What Else We've Been Reading

My Tidda, My Sister
My Tidda, My Sister by Marlee Silva

A beautifully packaged hardback that shares the experiences of Indigenous women and girls, brought together by author and host of the Tiddas 4 Tiddas podcast Marlee Silva. The voices of First Nations' women that Marlee weaves through the book provide a rebuttal to the idea that 'you can't be what you can't see'. For non-Indigenous women, it demonstrates the diversity of what success can look like and offers insight into the lives of their Indigenous sisters and peers. Featuring colourful artwork by Goreng Goreng artist Rachael Sarra, this book is a celebration of the Indigenous female experience through truth-telling. Some stories are heart-warming, others shine a light on the terrible realities for many Australian Indigenous women, both in the past and today. But what they all share is the ability to inspire and empower, creating a sisterhood that all Australian women can be part of.


The Lying Life of Adults
We’re sure that many Ferrante fans were filled with a combination of excitement and trepidation when they picked up her first book in five years The Lying Life of Adults. How could it compare to the Neapolitan Novels that seems to become more beloved and revered as time goes on? But settle into the pages of this new novel and you’ll find that the things you loved about Ferrante’s writing and Ann Goldstein’s translation are still at work, still capturing the interior states of women with astounding honesty. The Lying Life of Adults is about the transition from childhood to adolescence to adulthood, about how we can become repulsed by the same people who have loved and raised us, about beauty, or the lack of it. It’s moody and suspenseful and will leave you shaken with much to ponder in that classically Ferrante way.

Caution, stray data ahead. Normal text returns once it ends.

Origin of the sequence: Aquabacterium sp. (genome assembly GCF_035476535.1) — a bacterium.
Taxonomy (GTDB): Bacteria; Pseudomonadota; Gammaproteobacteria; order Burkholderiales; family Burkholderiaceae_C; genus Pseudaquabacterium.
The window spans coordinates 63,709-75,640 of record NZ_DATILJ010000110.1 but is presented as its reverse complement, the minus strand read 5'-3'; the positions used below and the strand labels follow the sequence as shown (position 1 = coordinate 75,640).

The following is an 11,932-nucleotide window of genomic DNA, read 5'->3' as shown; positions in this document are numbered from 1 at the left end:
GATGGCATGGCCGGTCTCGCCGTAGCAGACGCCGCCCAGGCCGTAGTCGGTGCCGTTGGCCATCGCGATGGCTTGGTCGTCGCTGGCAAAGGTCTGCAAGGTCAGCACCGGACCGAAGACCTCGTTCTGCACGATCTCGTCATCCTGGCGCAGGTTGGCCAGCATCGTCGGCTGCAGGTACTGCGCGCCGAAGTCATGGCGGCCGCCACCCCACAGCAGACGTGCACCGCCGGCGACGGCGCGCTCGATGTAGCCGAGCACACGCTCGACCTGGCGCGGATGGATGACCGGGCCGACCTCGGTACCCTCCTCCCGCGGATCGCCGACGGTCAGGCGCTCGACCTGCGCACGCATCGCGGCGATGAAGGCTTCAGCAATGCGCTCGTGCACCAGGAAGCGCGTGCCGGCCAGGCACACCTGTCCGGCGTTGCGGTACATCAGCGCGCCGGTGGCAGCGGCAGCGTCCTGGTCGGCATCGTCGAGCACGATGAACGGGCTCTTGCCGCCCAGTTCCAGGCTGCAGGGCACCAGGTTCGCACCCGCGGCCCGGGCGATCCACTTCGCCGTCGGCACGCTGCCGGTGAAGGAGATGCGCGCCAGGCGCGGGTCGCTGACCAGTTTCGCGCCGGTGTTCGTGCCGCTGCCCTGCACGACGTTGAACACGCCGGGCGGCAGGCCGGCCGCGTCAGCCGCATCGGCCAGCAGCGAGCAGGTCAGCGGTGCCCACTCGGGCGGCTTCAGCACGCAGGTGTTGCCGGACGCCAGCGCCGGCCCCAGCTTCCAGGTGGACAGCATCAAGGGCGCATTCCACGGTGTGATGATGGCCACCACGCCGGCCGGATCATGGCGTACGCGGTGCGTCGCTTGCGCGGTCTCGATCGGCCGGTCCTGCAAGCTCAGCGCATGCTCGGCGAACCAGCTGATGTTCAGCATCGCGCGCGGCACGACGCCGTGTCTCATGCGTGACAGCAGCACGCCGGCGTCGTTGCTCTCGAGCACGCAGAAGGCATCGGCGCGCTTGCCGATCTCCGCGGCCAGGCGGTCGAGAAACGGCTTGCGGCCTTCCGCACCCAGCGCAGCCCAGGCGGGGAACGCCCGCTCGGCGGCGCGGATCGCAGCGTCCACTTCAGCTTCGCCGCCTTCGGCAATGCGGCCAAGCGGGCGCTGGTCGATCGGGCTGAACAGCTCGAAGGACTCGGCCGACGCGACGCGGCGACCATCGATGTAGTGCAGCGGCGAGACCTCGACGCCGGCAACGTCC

The Fixed Stars
The Fixed Stars by Molly Wizenberg
At the age of 36, author Molly Wizenberg fell in love with a woman after ten years of marriage to a man. This memoir is a document of what happened next. In honest and thoughtful prose, Wizenberg writes about her changing identity, complex sexuality, enduring family relationships, divorce, motherhood and realising a new vision of love. Come for the frank and moving reading experience, stay for the myriad literary references.

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